What's an ATS-Friendly Resume?
And How to Write One.

Here is everything you need to know about applicant tracking systems and how to beat them.

We've all been there: You find the perfect job opportunity, customize your Resume
and cover letter, submit your application to a job listing online, and then pray it will
pass the infamous six-second Resume review test. Unfortunately, more often
than not, your job application is lost in the Resume “black hole” and you're left wondering why the employer or hiring manager wasn't that into you.
What many job seekers don't realize is that 75 percent of job applications are rejected before they are seen by human eyes. Before your Resume reaches the hands of a live person, it often must pass muster with what is known as an applicant tracking system. Below is everything you need to know about applicant tracking systems - and what best practices you can do to optimize your Resume and beat these bots.

What is an applicant tracking system?

An applicant tracking system – or ATS, for short – is a type of Resume scanning software used by recruiters and employers during the hiring process to collect, sort, scan, and rank the job applications they receive for their open positions.
The applicant tracking system was initially created for large companies that are accustomed to dealing with several thousand inbound job applications on a weekly basis. Today, approximately 99 percent of Fortune 500 companies rely on ATS software to help streamline their recruitment process. However, what began as a recruitment solution for large employers has turned into a commonplace tool for companies of all shapes and sizes.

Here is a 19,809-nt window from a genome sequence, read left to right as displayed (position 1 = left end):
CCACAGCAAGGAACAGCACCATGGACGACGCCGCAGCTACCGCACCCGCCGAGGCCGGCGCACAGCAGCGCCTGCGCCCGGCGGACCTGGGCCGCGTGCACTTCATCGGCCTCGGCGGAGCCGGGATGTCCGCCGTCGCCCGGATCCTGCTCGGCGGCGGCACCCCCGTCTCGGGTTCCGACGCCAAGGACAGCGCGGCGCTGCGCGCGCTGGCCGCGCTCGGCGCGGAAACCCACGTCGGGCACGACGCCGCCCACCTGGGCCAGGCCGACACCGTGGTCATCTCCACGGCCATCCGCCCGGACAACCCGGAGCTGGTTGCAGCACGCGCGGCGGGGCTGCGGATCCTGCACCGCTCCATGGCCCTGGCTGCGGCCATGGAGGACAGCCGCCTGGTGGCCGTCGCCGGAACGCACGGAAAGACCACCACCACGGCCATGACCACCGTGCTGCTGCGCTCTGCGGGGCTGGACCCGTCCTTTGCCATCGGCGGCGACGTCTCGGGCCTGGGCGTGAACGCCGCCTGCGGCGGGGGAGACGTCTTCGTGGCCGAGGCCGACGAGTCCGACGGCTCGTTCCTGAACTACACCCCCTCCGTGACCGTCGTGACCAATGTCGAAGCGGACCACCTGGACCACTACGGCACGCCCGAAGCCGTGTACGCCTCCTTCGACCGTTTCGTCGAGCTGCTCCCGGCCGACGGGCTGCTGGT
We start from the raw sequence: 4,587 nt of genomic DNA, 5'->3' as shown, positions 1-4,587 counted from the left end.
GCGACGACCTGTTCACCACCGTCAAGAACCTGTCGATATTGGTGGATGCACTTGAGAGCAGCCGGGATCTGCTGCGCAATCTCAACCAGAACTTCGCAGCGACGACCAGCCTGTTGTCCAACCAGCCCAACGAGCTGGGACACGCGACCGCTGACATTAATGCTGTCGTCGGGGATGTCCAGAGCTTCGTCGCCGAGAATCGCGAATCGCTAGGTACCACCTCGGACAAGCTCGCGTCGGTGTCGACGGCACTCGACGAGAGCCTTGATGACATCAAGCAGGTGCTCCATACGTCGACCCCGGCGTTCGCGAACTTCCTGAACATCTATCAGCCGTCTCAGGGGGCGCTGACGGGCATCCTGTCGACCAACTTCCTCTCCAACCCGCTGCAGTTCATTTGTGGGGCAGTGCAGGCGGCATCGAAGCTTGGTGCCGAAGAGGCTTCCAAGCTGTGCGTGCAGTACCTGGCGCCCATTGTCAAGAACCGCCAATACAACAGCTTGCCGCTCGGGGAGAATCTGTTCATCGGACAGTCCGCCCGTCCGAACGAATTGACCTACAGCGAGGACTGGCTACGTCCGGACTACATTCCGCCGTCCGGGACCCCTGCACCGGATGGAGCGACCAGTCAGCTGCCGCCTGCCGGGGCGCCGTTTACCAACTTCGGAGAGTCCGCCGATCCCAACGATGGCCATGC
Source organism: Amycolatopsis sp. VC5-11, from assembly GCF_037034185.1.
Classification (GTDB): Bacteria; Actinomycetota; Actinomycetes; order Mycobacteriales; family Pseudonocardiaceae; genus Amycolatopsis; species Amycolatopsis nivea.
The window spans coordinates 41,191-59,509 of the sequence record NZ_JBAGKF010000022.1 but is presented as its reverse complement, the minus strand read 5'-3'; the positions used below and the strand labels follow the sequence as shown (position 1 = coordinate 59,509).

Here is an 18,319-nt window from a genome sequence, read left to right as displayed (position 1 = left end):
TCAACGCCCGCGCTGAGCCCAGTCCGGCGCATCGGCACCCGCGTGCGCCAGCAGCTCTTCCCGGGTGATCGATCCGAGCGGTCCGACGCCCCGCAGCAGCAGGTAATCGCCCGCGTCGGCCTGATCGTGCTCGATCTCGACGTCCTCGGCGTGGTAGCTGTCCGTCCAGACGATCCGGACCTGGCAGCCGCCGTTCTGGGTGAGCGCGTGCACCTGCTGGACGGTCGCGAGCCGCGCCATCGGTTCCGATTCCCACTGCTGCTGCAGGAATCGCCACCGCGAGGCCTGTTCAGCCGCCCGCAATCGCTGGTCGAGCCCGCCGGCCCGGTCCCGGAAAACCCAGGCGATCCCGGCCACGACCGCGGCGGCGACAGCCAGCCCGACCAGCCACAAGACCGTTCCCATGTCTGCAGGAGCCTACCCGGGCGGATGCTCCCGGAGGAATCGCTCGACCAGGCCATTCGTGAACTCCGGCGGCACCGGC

How do applicant tracking systems (ATS) work?

Applicant tracking systems act as electronic gatekeepers for employers and hiring managers. The ATS system parses a Resume’s content into categories and then scans it for specific and relevant keywords to determine if the job application should be passed along to the recruiter. Its job is to essentially weed out unqualified applicants so the recruiter can devote his or her time to evaluating the candidates who are more likely to be a match for the position. In other words, the ATS is apt to toss the least-qualified candidates, rather than identify the applicants who are the best fit.
Unfortunately, that means if a Resume template is not written and formatted with the applicant tracking system in mind, a qualified candidate can be easily passed over.

How to write an ATS-friendly Resume.

To determine what makes an ATS-friendly Resume, Recipes4Resumes analyzed over 1,000 Resumes from professionals across the U.S. with multiple years of experience to identify the most common Resume mistakes that will cause an applicant tracking system to toss an application. The infographic below highlights some of the most costly mistakes that make a Resume incompatible with an ATS scan.

Selecting the right file type for your Resume

Contrary to popular belief, a PDF is not the most ATS-friendly file type. While PDF files are the best at preserving the design and format of your Resume template, it is not compatible with all ATS software. If you're asked to upload your Resume to an applicant tracking system and “PDF” is listed among the file formats you can use, by all means, send a PDF version of your Resume. However, if the system does not specify which file types are compatible, play it safe and stick to a Word document in .doc or .docx. Plain-text files are also incredibly ATS-friendly for Resumes, but they limit your formatting options.
Since the best Resume templates are written with two audiences in mind — the robots pre-screening your application and the live human in HR who will review your Resume content, should it make it past the ATS systems — I recommend using a Word document instead of a plain-text file for your Resume file type. This will provide more creative freedom to write a Resume that will appeal to a recruiter or hiring manager.


Ready to rewrite your Resume?